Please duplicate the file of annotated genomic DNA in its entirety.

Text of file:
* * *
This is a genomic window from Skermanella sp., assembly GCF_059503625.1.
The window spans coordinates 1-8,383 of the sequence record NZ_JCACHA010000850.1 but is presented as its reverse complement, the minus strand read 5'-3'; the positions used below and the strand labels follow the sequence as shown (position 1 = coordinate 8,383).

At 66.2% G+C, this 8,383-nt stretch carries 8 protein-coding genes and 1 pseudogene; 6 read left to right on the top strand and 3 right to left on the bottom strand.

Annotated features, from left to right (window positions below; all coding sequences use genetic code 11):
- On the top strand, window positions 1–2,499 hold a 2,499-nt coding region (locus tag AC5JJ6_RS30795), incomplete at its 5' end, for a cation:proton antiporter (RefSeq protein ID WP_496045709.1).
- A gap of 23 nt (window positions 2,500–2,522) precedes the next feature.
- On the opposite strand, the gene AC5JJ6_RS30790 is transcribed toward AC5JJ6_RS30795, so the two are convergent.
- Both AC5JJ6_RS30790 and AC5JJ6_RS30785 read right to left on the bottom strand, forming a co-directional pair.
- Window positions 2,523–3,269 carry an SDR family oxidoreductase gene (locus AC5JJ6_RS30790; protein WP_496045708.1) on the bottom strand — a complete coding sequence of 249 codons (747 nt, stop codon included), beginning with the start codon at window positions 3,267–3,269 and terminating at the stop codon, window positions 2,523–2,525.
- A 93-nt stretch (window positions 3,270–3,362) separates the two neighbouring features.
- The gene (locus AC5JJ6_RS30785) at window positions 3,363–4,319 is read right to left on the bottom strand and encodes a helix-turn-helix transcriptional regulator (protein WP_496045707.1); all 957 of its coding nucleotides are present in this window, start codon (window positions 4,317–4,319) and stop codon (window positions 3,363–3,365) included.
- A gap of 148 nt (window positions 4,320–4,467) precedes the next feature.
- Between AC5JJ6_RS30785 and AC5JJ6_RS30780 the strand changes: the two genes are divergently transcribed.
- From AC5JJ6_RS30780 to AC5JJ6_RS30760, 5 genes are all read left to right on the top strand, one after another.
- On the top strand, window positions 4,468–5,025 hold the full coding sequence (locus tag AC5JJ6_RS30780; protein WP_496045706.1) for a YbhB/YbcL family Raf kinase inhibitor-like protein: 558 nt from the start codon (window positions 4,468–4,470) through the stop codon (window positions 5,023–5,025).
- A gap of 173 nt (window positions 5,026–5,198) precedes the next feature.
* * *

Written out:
This is a genomic window from Skermanella sp., assembly GCF_059503625.1.
The window spans coordinates 1-8,383 of the sequence record NZ_JCACHA010000850.1 but is presented as its reverse complement, the minus strand read 5'-3'; the positions used below and the strand labels follow the sequence as shown (position 1 = coordinate 8,383).

At 66.2% G+C, this 8,383-nt stretch carries 8 protein-coding genes and 1 pseudogene; 6 read left to right on the top strand and 3 right to left on the bottom strand.

Annotated features, from left to right (window positions below; all coding sequences use genetic code 11):
- On the top strand, window positions 1–2,499 hold a 2,499-nt coding region (locus tag AC5JJ6_RS30795), incomplete at its 5' end, for a cation:proton antiporter (RefSeq protein ID WP_496045709.1).
- A gap of 23 nt (window positions 2,500–2,522) precedes the next feature.
- On the opposite strand, the gene AC5JJ6_RS30790 is transcribed toward AC5JJ6_RS30795, so the two are convergent.
- Both AC5JJ6_RS30790 and AC5JJ6_RS30785 read right to left on the bottom strand, forming a co-directional pair.
- Window positions 2,523–3,269 carry an SDR family oxidoreductase gene (locus AC5JJ6_RS30790; protein WP_496045708.1) on the bottom strand — a complete coding sequence of 249 codons (747 nt, stop codon included), beginning with the start codon at window positions 3,267–3,269 and terminating at the stop codon, window positions 2,523–2,525.
- A 93-nt stretch (window positions 3,270–3,362) separates the two neighbouring features.
- The gene (locus AC5JJ6_RS30785) at window positions 3,363–4,319 is read right to left on the bottom strand and encodes a helix-turn-helix transcriptional regulator (protein WP_496045707.1); all 957 of its coding nucleotides are present in this window, start codon (window positions 4,317–4,319) and stop codon (window positions 3,363–3,365) included.
- A gap of 148 nt (window positions 4,320–4,467) precedes the next feature.
- Between AC5JJ6_RS30785 and AC5JJ6_RS30780 the strand changes: the two genes are divergently transcribed.
- From AC5JJ6_RS30780 to AC5JJ6_RS30760, 5 genes are all read left to right on the top strand, one after another.
- On the top strand, window positions 4,468–5,025 hold the full coding sequence (locus tag AC5JJ6_RS30780; protein WP_496045706.1) for a YbhB/YbcL family Raf kinase inhibitor-like protein: 558 nt from the start codon (window positions 4,468–4,470) through the stop codon (window positions 5,023–5,025).
- A gap of 173 nt (window positions 5,026–5,198) precedes the next feature.